It's not just pharma sales that are going global. Recent events highlight how clinical research is also moving from established, mostly Western countries to emerging markets.
Yesterday's news that Charles River Labs is buying its Chinese competitor WuXi took a lot of people by surprise. In discussing the transaction, Bloomberg reports that the Chinese market for contract research is growing as much as 30% annually - more than 3 times as fast as the global growth rate.
What's causing this explosive growth in China and in other emerging markets? The drivers appear to be lower costs, easier access to patients, and fewer hassles.
Conducting a clinical trial in China can be 50% cheaper than a comparative trial in a Western country. Lower labor costs and site fees add up quickly.
With significantly fewer sites competing for patient populations, CROs and sponsors find that patient recruitment in China is easier, allowing research sites to produce more patients than sites in traditional regions.
The "fewer hassles" factor comes in two flavors. First, in the U.S. and Europe, animal-rights activists regularly harass drug makers and researchers and don't shy away from aggressive tactics. It's kind of hard to imagine this happening in China...
Second, the "red tape gap" is widening between China and Western countries. CBC quotes the editor in chief of the Canadian Medical Association Journal as follows:
"[In Canada and other countries,] regulations have grown so burdensome that they are overwhelming the very things they are meant to support and safeguard. Consequently, clinical research has been substantially decreased among industrialized countries."A professor who's also quoted in the same piece makes it even more black-and-white:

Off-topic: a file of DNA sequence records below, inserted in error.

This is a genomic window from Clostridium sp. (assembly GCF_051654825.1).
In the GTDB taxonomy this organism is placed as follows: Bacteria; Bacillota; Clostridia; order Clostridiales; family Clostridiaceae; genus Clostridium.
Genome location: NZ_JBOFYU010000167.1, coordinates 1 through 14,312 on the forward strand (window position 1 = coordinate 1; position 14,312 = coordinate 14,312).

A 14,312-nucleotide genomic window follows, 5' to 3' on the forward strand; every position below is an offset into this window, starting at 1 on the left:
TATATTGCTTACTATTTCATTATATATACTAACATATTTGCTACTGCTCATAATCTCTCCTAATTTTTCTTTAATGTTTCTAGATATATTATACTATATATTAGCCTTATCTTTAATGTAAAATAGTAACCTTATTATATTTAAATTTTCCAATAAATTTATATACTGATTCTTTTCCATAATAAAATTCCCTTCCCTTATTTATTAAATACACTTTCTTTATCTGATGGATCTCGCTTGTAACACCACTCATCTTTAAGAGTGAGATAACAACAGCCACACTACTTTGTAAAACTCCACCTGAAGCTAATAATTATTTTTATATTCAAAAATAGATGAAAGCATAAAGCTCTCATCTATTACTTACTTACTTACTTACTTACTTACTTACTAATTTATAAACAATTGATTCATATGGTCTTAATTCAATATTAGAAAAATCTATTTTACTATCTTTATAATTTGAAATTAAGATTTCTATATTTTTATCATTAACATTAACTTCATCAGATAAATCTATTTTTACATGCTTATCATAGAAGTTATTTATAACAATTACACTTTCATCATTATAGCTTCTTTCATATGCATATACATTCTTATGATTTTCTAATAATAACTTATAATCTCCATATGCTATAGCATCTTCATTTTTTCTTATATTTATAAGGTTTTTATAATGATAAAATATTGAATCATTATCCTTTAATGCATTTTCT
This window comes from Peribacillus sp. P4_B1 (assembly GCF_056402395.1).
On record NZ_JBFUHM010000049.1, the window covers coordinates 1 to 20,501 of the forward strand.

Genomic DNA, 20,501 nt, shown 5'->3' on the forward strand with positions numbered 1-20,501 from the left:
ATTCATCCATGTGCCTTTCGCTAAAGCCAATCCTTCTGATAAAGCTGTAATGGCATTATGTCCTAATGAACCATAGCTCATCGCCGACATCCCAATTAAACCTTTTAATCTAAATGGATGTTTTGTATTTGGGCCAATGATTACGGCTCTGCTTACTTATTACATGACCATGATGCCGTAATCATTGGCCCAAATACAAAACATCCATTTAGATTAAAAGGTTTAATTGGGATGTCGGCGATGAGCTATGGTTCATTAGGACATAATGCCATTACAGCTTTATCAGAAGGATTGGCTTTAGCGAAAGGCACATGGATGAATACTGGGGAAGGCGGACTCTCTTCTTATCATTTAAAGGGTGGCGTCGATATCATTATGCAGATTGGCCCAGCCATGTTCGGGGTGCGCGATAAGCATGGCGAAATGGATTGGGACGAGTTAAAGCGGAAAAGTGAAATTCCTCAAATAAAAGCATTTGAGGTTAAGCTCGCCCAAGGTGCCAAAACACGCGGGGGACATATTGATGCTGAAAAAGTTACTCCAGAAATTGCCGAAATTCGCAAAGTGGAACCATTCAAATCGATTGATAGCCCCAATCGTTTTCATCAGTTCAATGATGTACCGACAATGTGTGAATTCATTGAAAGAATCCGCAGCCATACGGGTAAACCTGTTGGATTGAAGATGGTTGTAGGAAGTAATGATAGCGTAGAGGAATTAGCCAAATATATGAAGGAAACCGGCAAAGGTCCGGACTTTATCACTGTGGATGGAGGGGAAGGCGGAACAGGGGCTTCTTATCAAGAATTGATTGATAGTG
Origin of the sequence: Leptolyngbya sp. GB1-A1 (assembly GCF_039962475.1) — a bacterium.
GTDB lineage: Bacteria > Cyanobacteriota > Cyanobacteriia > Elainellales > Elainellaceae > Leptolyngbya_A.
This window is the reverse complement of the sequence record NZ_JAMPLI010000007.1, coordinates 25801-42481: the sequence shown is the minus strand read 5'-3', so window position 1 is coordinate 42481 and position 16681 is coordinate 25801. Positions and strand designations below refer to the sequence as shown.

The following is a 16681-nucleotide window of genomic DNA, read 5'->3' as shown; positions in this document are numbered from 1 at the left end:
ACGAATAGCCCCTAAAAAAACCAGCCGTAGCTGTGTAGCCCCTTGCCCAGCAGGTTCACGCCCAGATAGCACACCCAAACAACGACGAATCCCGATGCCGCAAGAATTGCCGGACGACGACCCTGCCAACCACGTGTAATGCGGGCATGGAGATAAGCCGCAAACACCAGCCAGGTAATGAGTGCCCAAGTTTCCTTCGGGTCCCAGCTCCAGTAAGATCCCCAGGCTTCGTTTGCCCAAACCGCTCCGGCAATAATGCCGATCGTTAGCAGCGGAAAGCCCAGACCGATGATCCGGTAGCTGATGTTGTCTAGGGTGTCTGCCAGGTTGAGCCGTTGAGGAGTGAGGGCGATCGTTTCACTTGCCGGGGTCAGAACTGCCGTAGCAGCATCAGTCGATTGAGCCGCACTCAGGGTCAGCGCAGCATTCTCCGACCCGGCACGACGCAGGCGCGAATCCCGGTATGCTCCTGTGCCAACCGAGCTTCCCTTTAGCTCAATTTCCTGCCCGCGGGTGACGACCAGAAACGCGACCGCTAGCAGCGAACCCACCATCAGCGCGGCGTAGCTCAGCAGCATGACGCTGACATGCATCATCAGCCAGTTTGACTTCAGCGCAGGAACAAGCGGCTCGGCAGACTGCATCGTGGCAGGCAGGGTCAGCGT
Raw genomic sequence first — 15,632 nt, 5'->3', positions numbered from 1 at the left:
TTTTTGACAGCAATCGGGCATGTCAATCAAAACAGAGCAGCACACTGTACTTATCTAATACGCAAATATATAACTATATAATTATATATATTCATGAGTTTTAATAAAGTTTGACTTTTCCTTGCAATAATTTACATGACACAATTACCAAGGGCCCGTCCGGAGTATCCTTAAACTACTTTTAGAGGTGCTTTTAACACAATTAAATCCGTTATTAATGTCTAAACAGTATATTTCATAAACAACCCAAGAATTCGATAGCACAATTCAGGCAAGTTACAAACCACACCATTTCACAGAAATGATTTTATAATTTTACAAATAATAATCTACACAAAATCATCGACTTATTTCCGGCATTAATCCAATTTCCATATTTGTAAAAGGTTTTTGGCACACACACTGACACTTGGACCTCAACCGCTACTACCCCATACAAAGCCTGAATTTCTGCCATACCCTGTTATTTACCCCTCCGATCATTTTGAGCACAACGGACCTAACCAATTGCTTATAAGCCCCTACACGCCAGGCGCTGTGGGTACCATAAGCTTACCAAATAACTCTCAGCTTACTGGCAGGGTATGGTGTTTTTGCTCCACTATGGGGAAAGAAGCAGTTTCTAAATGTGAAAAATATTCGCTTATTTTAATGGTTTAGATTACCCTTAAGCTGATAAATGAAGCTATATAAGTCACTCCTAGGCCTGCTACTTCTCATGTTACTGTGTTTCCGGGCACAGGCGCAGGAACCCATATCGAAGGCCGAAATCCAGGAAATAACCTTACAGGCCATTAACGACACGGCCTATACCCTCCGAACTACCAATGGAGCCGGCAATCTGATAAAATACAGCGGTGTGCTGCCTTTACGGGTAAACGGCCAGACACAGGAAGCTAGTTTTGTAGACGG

"Ten or 15 years back, you have [a] one- or two-page consent ... Now it's a 14-, 15-page consent. And imagine a patient coming in with a heart attack and you're trying to test a potentially useful new drug. To give them a 14-page consent is just, it's meaningless."No such worries exist in China: According to a 2009 article in the New England Journal of Medicine, 90% of published clinical trials conducted in China in 2004 did not report ethical review of the protocol and only 18% adequately discussed informed consent.
And this is the pickle that drug developers find themselves in: How much patient protection is enough, and are the savings worth reduced quality control and compliance in China?
Stay tuned... We are sure to find out the answers in the years to come.
ForeignExchange provides specialized medical translations for clinical trial applications, protocols, informed consents, patient diaries, INDs, patient recruitment, and health economic research - in Chinese and dozens of other languages. Contact us for more information about our clinical translation services.